Ensuring the NHS Five Year Forward View had the right political impact was always going to be a difficult balancing act
To meet its aims the publication needed to win support for the NHS’s own priorities, and for the necessary funding growth, from all major political parties, not only those currently in government.
‘The aim of the forward view was overtly political’
However, despite it being independently developed, the forward view had to be something the sitting Conservative led administration could work with and broadly endorse.
Its originator Simon Stevens has worked closely with prime minister David Cameron, health secretary Jeremy Hunt and chancellor George Osborne – the latter a particularly important relationship as illustrated by the autumn statement and the devo Manc proposals.
Wary of the forward view
Following on from this, both the Conservatives and Liberal Democrats appear squarely lined up behind the forward view as their agenda for the NHS in the next Parliament.
The same is not clear in the case of Labour, the party which according to current polling is most likely to lead the next government.
‘Stevens’ close work with the current government may rankle with Burnham’
Mr Stevens’ plan is not mentioned in Labour’s health manifesto. Health shadow Andy Burnham tells HSJ today that he supports the principles of the Stevens vision but that it “leaves many big questions unanswered” and “doesn’t amount to a detailed plan for the NHS”.
There are several plausible reasons for his wariness about the forward view. Mr Stevens’ close work with the current government may rankle with Mr Burnham, as may the NHS England chief executive’s Blairite background and approach.
There is also the realpolitik difficulty of backing a document published under the current government, the twists and turns of an election campaign, and the fact Mr Burnham has his own very deeply held views on health and social care.
It may simply be that Labour’s perceived vulnerability on the economy has led it to reject making an “unfunded” commitment to the £8bn real terms growth in health spending required by the forward view, and as a consequence it has shied away from any reference to the document.
The upshot, though, is a worry that a Labour led administration in May could move away from the implementation of the forward view as the health service’s central direction and main priority.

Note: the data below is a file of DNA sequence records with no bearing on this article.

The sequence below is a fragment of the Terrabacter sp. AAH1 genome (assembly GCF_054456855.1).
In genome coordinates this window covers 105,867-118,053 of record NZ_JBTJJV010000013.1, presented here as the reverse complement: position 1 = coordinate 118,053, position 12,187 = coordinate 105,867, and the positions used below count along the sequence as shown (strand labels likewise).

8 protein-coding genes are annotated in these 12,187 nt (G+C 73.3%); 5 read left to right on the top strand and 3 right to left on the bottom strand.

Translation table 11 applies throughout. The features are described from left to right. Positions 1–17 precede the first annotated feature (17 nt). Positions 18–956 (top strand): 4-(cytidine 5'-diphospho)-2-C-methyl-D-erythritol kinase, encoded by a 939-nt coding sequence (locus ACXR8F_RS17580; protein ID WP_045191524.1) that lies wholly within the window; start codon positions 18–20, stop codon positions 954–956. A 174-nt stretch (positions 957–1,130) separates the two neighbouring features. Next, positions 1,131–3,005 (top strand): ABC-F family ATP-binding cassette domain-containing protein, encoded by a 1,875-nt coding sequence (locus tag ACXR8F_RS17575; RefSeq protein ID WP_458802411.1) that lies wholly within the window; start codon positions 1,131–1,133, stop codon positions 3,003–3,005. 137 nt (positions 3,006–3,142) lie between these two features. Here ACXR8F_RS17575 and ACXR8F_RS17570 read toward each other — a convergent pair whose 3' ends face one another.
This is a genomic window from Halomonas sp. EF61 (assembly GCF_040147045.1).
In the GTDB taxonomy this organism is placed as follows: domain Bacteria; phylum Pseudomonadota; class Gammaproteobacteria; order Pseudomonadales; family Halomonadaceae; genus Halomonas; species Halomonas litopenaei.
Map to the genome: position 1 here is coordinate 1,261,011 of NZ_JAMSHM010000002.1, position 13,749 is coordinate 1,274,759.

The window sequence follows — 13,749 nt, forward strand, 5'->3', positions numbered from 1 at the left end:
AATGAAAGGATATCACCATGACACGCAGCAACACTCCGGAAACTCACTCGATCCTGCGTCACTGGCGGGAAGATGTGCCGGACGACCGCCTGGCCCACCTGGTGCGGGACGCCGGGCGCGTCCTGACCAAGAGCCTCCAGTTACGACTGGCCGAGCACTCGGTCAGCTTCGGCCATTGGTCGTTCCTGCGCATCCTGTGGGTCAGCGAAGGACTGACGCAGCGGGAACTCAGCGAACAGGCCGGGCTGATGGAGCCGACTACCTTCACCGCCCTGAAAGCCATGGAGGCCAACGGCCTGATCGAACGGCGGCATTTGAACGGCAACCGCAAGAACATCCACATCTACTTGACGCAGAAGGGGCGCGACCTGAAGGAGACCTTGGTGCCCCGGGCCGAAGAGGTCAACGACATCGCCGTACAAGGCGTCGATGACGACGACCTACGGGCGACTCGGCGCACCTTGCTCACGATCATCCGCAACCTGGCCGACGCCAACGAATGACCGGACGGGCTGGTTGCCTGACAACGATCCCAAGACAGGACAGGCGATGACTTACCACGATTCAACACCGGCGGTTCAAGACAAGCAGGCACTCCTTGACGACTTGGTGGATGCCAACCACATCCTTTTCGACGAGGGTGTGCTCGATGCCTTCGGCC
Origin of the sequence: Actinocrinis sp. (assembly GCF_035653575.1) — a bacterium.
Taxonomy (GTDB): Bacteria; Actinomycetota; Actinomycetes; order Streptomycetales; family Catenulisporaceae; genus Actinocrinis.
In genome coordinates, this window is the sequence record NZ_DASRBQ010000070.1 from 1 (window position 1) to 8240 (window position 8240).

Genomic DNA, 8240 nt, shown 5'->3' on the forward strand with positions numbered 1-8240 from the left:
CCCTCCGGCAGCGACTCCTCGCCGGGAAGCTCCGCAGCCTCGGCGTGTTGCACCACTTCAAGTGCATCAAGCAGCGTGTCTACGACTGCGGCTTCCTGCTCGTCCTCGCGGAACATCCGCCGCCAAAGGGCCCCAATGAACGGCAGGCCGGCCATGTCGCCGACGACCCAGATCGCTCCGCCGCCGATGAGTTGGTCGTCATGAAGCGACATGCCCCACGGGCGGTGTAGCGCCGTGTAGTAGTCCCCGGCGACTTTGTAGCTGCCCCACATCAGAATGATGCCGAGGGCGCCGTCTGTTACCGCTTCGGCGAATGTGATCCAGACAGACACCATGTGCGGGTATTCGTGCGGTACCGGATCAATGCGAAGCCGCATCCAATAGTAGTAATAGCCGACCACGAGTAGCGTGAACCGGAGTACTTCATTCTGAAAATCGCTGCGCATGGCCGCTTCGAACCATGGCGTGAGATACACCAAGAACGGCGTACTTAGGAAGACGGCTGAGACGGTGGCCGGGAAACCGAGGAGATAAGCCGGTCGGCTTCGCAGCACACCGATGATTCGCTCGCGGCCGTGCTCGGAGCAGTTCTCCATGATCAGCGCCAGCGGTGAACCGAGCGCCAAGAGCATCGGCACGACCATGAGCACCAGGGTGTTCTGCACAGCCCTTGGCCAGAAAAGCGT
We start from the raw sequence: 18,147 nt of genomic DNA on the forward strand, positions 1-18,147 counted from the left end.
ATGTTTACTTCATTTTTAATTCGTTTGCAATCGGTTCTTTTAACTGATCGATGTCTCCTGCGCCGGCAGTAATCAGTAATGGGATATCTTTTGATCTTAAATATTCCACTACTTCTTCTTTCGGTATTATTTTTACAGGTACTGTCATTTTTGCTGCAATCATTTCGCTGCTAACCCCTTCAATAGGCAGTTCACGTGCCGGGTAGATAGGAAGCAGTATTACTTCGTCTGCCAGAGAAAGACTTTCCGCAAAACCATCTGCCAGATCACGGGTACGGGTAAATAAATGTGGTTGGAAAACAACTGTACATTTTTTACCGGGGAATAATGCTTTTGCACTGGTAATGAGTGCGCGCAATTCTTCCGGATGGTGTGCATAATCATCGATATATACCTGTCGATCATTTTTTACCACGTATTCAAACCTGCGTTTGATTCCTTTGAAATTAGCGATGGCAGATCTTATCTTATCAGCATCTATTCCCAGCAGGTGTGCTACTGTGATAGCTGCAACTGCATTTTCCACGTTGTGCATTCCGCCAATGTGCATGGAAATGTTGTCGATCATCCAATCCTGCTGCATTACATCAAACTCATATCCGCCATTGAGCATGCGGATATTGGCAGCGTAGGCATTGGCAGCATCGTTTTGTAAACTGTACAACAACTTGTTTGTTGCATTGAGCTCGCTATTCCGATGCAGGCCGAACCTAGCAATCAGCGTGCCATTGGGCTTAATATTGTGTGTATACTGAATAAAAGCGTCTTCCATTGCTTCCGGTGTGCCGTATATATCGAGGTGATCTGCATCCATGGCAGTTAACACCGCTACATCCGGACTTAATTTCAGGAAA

This would be a problem. It is vital the stability, focus, local flexibility and (in many areas) energy the forward view provides are maintained. The health service would be severely damaged by having two competing visions for its future.
HSJ has praised Labour’s plans for health and care, as set out in its ten year plan earlier this year, as brave, not least focusing on important but unglamorous issues such as home support, mental health and prevention.
‘Labour would be wise to acknowledge sooner rather than later that £8bn will be required’
These threads remain in the party’s policy, and its emphasis on integration, prevention and personalisation chime with the Stevens vision.
Labour’s desire to hold back the private sector and markets in the NHS, while not 100 per cent in tune with some paragraphs of the forward view, would not throw it off course if pursued in the right way.
Political interventions in the NHS should, however, run with the grain of the service’s own plans and add political momentum to them.
Mr Burnham argues that Labour’s further and faster approach to integration – to a “fully integrated… single service” – would change the parameters underlying the forward view, potentially meaning the NHS requires less than £8bn real terms funding growth.
This is extremely unlikely and, although there are genuine questions to be asked about how the Conservatives would fund their £8bn commitment, Labour would be wise to acknowledge sooner rather than later that it is at least this sum which will be required.
Other arguments for substantial amendments or diversions from the Stevens vision should be explained so the service can consider and adjust if necessary. Politics and personality can’t be allowed to get in the way.
The leadership of the NHS, having staked all on the forward view as the blueprint for the next five years, will be hoping Labour’s downplaying of the document is purely an artefact of the election campaign. If it runs deeper, they will hope they have the bargaining power to bring a would-be government back on side.
Exclusive: Forward view leaves ‘big questions unanswered’, says Burnham
- Currently reading
Neither politics nor personality should throw the NHS's plan off course